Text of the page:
In an attempt to reduce online credit-card fraud, Visa USA in San Francisco has announced 10 "commandments" for online merchants to guard its cardholders' information. According to media sources, Visa intends to follow up this announcement with the release of the details of a broad online security program.
John Shaughnessy, Visa's senior VP for risk management, said merchants would be required to obey these rules or face fines, sales restrictions or loss of membership.
The rules won't go into effect immediately but will be phased in over the course of a year, starting in the fourth quarter, Visa spokeswoman Angie Grothoff said.
The first sector that will have to comply are gateways and Internet service providers. Visa partners would be expected to be compliant in the first quarter of next year; major Internet "pure plays" in the second quarter, third parties in the third quarter and other merchants in the fourth quarter.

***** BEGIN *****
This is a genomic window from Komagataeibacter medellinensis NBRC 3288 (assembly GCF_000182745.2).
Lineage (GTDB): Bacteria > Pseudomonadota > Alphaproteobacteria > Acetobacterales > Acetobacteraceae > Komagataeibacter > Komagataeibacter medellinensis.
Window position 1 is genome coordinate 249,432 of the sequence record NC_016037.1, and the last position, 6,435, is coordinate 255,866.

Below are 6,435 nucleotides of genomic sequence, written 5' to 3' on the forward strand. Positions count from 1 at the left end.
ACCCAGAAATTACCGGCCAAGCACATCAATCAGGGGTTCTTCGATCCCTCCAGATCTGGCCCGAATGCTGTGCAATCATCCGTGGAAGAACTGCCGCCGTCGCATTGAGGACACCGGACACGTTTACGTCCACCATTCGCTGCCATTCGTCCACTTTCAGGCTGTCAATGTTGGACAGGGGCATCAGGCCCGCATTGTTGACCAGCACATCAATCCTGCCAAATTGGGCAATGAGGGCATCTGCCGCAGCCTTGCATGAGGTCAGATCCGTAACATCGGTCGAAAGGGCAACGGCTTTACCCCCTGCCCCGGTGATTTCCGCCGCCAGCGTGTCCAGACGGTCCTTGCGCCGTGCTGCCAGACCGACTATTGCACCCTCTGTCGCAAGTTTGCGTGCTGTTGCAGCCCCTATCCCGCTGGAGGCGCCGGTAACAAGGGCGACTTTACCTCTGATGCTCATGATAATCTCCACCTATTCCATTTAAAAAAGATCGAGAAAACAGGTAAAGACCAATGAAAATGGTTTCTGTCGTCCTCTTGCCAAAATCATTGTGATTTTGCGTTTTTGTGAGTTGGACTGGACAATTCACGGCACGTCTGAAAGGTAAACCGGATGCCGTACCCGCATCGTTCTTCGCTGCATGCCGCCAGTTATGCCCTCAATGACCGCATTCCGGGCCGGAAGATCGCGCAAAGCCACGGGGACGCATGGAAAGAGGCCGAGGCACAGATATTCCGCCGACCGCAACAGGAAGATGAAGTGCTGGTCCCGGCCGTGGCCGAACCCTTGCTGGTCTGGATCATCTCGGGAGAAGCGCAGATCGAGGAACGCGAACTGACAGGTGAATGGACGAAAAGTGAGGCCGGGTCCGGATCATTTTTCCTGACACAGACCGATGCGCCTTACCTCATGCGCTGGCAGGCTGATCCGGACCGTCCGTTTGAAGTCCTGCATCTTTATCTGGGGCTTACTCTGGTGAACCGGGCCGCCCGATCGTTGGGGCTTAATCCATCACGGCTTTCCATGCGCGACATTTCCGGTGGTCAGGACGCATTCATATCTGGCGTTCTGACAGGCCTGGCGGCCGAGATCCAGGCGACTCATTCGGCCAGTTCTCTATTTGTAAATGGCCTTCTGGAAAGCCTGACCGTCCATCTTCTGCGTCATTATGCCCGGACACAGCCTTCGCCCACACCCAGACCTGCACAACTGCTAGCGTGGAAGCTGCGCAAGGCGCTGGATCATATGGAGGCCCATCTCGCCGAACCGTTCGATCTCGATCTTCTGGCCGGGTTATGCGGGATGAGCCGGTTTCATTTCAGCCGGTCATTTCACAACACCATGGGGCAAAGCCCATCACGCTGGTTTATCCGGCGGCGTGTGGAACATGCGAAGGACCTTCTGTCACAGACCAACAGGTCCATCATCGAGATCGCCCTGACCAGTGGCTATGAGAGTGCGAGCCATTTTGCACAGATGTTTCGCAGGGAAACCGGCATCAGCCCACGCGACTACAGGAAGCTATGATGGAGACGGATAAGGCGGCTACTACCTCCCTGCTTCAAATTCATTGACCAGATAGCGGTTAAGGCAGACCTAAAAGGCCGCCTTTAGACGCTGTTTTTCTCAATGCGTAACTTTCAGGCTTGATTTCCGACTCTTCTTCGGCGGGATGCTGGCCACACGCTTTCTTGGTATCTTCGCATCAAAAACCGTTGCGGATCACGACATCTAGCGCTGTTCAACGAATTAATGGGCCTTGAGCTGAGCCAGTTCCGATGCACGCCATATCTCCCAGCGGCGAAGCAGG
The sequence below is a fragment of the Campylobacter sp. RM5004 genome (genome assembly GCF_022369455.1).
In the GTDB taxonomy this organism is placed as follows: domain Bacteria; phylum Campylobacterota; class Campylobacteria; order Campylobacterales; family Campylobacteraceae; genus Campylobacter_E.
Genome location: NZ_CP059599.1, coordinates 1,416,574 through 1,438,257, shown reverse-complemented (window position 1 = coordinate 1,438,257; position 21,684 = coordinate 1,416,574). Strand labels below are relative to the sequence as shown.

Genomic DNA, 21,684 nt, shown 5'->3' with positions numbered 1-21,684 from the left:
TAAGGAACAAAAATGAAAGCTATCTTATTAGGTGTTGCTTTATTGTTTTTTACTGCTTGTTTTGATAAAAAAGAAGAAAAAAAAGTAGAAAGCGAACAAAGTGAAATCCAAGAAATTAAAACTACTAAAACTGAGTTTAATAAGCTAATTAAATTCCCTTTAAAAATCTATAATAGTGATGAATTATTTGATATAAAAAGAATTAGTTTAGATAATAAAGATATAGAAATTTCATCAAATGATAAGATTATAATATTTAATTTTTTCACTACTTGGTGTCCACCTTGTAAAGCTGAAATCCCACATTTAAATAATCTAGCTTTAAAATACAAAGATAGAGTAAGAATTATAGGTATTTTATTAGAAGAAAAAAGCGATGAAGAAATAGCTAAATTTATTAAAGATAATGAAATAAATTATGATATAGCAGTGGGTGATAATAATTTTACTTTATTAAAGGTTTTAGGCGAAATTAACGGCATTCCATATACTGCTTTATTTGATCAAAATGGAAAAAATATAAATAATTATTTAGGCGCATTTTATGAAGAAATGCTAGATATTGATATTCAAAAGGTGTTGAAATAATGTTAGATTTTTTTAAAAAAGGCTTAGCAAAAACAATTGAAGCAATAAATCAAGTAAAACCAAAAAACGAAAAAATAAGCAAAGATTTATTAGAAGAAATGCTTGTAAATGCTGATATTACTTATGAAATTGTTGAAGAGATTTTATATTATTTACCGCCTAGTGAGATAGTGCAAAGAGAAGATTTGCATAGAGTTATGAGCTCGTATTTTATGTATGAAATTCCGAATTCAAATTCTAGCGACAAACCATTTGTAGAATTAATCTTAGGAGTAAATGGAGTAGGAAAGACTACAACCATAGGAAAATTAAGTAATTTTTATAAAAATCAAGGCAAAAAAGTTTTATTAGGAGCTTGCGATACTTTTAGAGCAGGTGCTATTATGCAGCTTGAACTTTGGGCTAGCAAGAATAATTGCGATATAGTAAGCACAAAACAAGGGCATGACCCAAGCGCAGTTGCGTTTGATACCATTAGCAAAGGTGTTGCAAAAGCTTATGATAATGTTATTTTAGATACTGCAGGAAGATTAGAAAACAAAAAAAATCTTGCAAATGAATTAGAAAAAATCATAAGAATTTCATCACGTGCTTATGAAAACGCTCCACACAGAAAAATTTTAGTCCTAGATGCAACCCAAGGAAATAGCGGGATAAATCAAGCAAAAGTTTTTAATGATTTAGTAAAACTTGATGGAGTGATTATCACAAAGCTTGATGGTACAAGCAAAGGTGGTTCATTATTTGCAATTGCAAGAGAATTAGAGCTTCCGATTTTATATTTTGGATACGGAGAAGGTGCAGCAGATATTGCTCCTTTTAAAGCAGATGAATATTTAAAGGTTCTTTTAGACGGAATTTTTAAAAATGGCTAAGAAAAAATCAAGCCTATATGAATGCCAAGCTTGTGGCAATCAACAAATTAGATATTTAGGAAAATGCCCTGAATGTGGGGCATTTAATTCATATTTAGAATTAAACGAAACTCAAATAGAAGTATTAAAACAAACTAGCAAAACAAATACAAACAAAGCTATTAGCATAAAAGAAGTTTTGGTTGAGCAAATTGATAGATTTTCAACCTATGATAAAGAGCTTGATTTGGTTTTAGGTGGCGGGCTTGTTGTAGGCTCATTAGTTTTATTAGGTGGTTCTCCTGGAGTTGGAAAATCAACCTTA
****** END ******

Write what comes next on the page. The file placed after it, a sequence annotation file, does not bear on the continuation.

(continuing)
Among the new requirements, merchants must install a firewall, keep security patches up-to-date, encrypt stored and transmitted data, use and regularly update antivirus software and restrict employee access to sensitive data to a need-to-know basis.
Merchants must also assign unique IDs to everyone with access to data, track access by ID, avoid using default settings for passwords and regularly test security systems.
Brian Buckley, Visa's VP for product risk and analysis, said these security initiatives are expected to reduce Internet transaction disputes by up to 50 per cent.
According to a recent survey by Gartner Group, credit-card fraud is 12 times higher for online merchants than their offline counterparts.
About 1.1 per cent of online credit-card transactions involve stolen card numbers, according to Gartner analyst Ken Kerr. Online merchants have to bear the cost of the scam, while the credit-card companies usually take care of the bill for fraudulent face-to-face transactions, he added.